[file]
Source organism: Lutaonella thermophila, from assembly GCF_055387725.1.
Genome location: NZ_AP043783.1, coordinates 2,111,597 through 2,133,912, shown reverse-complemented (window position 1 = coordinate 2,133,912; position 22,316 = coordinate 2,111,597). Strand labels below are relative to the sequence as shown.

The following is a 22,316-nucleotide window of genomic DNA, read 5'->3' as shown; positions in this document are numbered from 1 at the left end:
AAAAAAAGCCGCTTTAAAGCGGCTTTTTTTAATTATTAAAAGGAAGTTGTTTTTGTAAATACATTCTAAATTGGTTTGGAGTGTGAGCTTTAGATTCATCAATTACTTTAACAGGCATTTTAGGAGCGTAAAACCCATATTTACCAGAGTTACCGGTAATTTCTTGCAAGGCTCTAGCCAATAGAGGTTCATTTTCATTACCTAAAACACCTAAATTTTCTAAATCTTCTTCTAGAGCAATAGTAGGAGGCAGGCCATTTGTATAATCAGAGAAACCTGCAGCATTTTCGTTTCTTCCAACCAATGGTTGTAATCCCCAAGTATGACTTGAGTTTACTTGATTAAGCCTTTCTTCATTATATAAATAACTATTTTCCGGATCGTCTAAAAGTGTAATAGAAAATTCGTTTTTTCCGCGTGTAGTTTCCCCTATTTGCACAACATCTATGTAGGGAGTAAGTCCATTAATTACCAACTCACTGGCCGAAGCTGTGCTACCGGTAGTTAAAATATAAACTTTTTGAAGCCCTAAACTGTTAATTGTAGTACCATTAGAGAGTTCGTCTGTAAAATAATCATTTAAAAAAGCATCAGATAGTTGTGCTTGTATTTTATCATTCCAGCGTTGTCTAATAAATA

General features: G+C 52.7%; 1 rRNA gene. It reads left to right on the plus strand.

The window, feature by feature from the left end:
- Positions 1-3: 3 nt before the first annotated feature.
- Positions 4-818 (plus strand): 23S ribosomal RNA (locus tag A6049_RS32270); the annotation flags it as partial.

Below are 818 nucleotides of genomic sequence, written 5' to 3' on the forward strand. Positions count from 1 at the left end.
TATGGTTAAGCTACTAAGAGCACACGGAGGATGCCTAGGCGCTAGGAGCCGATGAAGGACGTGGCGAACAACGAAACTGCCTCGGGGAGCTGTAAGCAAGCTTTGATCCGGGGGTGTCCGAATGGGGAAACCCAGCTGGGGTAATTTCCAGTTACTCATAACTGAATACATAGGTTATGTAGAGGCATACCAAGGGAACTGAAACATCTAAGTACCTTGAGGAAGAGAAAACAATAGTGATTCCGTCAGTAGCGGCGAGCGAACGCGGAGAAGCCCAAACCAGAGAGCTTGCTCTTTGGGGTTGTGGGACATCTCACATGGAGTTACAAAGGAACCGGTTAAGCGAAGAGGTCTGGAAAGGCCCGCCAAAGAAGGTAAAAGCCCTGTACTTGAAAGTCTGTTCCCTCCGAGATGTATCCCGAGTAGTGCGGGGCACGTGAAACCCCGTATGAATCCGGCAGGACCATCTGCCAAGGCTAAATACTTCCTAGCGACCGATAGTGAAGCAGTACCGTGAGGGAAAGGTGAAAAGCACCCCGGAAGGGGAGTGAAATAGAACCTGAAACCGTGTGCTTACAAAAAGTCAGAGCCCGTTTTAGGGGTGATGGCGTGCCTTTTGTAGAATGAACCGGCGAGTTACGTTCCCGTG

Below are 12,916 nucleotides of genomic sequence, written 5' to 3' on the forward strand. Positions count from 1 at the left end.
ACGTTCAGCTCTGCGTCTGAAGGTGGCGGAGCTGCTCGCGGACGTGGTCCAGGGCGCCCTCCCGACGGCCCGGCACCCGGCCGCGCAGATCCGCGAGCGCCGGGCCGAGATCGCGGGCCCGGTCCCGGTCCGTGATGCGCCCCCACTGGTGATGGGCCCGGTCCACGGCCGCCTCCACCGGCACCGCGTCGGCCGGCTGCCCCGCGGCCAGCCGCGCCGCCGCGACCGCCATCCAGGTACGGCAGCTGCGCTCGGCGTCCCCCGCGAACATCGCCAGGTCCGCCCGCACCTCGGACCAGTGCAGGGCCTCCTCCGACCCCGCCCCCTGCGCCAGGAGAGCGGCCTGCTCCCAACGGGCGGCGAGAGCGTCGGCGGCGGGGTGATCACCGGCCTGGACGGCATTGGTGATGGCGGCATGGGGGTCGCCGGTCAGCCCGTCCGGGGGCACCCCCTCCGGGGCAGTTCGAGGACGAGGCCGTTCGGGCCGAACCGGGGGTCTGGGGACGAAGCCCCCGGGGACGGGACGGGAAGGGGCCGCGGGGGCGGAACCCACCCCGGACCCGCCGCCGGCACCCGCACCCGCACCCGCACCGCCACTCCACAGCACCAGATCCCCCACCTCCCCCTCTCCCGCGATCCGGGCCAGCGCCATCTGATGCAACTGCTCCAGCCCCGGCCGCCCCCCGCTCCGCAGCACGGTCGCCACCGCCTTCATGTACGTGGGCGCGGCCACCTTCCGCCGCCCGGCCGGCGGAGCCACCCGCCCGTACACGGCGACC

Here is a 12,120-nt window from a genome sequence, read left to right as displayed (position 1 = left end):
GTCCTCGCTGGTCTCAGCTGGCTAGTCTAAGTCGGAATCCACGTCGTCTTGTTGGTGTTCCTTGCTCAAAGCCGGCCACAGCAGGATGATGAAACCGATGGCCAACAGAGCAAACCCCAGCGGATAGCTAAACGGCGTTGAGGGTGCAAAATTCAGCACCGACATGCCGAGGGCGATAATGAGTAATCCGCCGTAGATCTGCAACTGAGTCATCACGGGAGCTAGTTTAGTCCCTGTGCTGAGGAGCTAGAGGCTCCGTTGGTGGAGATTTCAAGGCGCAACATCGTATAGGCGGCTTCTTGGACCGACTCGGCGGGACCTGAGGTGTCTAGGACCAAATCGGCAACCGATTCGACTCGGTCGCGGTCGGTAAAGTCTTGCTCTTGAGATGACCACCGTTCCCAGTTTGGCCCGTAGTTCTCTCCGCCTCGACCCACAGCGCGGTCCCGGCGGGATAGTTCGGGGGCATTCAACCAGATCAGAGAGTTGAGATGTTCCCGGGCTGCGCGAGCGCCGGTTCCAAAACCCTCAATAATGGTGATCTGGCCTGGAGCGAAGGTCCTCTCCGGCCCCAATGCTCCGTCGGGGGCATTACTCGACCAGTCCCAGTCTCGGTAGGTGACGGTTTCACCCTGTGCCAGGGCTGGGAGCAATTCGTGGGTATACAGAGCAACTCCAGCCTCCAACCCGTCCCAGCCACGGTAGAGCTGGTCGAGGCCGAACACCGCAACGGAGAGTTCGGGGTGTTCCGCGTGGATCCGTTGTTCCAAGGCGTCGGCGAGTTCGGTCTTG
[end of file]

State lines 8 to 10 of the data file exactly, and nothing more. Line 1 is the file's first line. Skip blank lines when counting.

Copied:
- Positions 4-818 (plus strand): 23S ribosomal RNA (locus tag A6049_RS32270); the annotation flags it as partial.

Below are 818 nucleotides of genomic sequence, written 5' to 3' on the forward strand. Positions count from 1 at the left end.
TATGGTTAAGCTACTAAGAGCACACGGAGGATGCCTAGGCGCTAGGAGCCGATGAAGGACGTGGCGAACAACGAAACTGCCTCGGGGAGCTGTAAGCAAGCTTTGATCCGGGGGTGTCCGAATGGGGAAACCCAGCTGGGGTAATTTCCAGTTACTCATAACTGAATACATAGGTTATGTAGAGGCATACCAAGGGAACTGAAACATCTAAGTACCTTGAGGAAGAGAAAACAATAGTGATTCCGTCAGTAGCGGCGAGCGAACGCGGAGAAGCCCAAACCAGAGAGCTTGCTCTTTGGGGTTGTGGGACATCTCACATGGAGTTACAAAGGAACCGGTTAAGCGAAGAGGTCTGGAAAGGCCCGCCAAAGAAGGTAAAAGCCCTGTACTTGAAAGTCTGTTCCCTCCGAGATGTATCCCGAGTAGTGCGGGGCACGTGAAACCCCGTATGAATCCGGCAGGACCATCTGCCAAGGCTAAATACTTCCTAGCGACCGATAGTGAAGCAGTACCGTGAGGGAAAGGTGAAAAGCACCCCGGAAGGGGAGTGAAATAGAACCTGAAACCGTGTGCTTACAAAAAGTCAGAGCCCGTTTTAGGGGTGATGGCGTGCCTTTTGTAGAATGAACCGGCGAGTTACGTTCCCGTG